A Simple Diffusion Limit for Flows in Stable Multi-Class Queueing Networks

Host Institution:

La Trobe University

Title of Seminar:

A Simple Diffusion Limit for Flows in Stable Multi-Class Queueing Networks

Speaker's Name:

Dr. Yoni Nazarathy

Speaker's Institution:

Swinburne University of Technology

Time and Date:

Friday 17 June 2011 at 11:00 am (AEST)

Seminar Abstract:

This talk is intended for a general statistical/mathematical audience.

Multi-Class Queueing Networks are often used as abstract models for communication, computing, road traffic, human services and logistics in manufacturing networks. Explicit results of queue lengths and/or waiting time distributions are often difficult to come by, yet methodologies for establishing stability properties of networks and policies are well studied. In addition, Brownian (diffusion) approximations of networks under heavy load have been a prime focus allowing to approximate the performance of queueing networks where all servers are under near-critical load. The book Fundamentals of queueing networks: performance, asymptotics, and optimization by Hong Chen and David D. Yao, 2001 provides a clear comprehensive summary of the basic results and literature.

A major obstacle in explicitly quantifying the performance of queueing networks lies in the inability to decompose queueing networks into subnetworks without imposing independence assumptions which are often without ground. In this respect, the "Parametric Network Decomposition" methodologies, pioneering by the 1983 paper, The Queueing Network Analyzer by Ward Whitt approximate subnetworks (often individual nodes), analyzing each subnetwork in isolation and treating each subnetwork as an input-output operator on the sequence of customer arrival times - most often ignoring correlations between different customer streams.  While this type of analysis most often lacks solid analytical grounds and justification, next to Monte-Carlo simulation it is the predominant tool in use by network planners (e.g. in logistics of manufacturing).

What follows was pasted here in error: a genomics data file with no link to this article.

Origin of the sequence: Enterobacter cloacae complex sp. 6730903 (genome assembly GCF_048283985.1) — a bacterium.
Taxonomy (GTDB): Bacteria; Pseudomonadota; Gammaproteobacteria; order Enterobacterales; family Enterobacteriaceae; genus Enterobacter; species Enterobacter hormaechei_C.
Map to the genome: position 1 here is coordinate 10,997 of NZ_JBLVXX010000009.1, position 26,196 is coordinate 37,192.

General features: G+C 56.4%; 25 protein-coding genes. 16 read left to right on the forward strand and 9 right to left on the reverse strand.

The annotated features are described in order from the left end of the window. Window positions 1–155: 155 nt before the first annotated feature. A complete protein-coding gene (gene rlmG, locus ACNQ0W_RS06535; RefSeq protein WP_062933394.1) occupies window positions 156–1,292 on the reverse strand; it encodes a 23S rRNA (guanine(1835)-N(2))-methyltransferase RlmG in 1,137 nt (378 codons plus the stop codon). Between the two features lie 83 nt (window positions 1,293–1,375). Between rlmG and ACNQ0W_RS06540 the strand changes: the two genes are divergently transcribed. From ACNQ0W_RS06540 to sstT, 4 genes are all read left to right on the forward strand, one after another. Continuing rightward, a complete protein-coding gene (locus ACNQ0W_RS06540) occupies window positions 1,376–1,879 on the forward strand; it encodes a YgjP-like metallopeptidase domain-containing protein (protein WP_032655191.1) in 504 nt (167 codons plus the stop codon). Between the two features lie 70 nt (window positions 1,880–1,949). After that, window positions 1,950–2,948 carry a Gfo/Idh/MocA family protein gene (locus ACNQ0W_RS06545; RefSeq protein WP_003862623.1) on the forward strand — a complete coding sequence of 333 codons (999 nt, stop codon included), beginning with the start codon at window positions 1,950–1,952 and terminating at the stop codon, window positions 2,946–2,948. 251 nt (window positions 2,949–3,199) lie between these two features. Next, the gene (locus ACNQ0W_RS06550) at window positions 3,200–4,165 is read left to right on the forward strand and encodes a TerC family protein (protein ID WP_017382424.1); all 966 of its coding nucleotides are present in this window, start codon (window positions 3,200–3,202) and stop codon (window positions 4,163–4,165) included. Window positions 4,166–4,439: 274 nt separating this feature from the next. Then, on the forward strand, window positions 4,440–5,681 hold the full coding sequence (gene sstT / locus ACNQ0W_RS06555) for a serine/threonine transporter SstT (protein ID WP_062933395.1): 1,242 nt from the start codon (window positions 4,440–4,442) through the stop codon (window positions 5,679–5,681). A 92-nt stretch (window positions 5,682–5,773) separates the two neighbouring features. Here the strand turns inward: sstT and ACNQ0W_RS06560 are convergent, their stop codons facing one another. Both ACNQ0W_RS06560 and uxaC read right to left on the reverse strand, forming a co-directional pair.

Our contribution is in presenting simple matrix formulas which under certain regularity conditions, explicitly compute the asymptotic variance rates of customer flows within a stable queueing network.  The asymptotic variance rate is the rate at which the variance function of counting processes grows with time (under regularity conditions the variance grows asymptotically linearly with time). Our formulas rely on standard functional central limit theorems for renewal process and utilize standard methodology for finding limiting processes (e.g. Chen and Yao 2001) by means of a continuous mapping, yet to the best of our knowledge our simple results have not been documented previously. Our formulas may in essence be used to refine parametric network decomposition schemes allowing to take correlations of different streams into account yielding exact values for asymptotic variance rates as opposed to approximate ones.

This is joint work with Gideon Weiss, The University of Haifa.

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